Who’d-a-thunk tractor-trailers had a role in a bicycle touring event? Anybody who’s done a lot of self-powered two-wheeling would know, especially if long distances are involved. After all, how does your luggage get from Point A to Point B, and all the points beyond? By truck. And if 1,200 riders are participating, it takes two semis to carry all the bags.
That’s how it was on the recent Great Ohio Bicycle Adventure, June 16-23 out of Delaware, Ohio. The first weekend, mobs of cyclists showed up at the county fairgrounds, across the street from my house. They unloaded their cycles from racks on cars, then set up tents for camping. The weather was unseasonably hot and humid, and included heavy rains. Some stayed in nearby motels, and I’m guessing they were the older, wiser ones.
One thing about avid bicyclists is that they’re hardy. Mostly in their 30s and older, everyone is in shape, which is how a man or woman needs to be to pedal 50 miles or more a day. This tour went through towns outside of Columbus, taking in the scenery and sampling each town’s attractions. Starting in Delaware, they rode to London, Circleville, Lancaster, Newark and back to Delaware – seven days and about 400 miles of riding in all, with one side trip and two nights spent in two places.
That requires a lot of clothes, so each participant had a large, heavy bag. Twelve hundred riders add up to about that many bags, and these were carried in two van trailers provided by an Atlas Van Lines agent in Sandusky, up north. Every morning riders carried or dragged their bags to the semis and every evening the drivers unloaded them for retrieval by the riders.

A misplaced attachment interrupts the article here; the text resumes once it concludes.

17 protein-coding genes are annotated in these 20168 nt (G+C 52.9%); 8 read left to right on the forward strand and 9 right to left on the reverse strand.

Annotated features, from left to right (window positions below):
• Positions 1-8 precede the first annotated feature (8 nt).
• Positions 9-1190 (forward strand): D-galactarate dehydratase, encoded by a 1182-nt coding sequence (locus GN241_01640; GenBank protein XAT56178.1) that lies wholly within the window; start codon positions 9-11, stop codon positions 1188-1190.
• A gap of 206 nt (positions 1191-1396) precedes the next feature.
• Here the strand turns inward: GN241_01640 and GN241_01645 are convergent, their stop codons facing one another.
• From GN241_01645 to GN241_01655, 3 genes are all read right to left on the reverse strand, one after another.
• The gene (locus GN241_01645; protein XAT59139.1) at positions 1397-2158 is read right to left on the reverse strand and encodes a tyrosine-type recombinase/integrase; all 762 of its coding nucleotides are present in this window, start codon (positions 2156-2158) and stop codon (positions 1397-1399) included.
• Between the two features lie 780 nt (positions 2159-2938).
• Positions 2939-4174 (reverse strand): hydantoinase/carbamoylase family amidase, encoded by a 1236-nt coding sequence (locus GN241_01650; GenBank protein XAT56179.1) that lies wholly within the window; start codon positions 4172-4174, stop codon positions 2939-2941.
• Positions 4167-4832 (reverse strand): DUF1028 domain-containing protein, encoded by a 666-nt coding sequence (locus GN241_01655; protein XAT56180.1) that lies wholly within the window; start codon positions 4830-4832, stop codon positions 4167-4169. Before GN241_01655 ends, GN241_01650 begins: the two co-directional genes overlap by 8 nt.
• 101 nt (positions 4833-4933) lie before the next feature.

The rigs looked about 25 years old. Tractors were ‘90s Internationals, one a cabover. I couldn’t find name plates on the trailers, or annual inspection stickers, for that matter. One had limped in with a blown tire, an outer dual that was plainly visible. The driver was strapping the mudguard away from the shredded tire, using the ICC bumper as an anchor point.
“You gonna pull it off and go home on one wheel there?” I asked the other driver, who was helping.
“We’re gonna go home this way,” he said.
“You’re not worried about throwing pieces of rubbler on the road behind you?”
“It’s thrown about all the rubber it’s going to,” he said.
They were intent on securing the mud flap, seemed tired from unloading the bags, and it was already hot and getting hotter, so I left them alone. They soon left. I wonder if this guy got pulled over on the way home.
Cyclists streamed into the fairgrounds much of the day, many of them pausing to pose for pictures in front of a banner at the main entrance. Pictures would add to their satisfaction from covering the trek. They’re stronger people than I.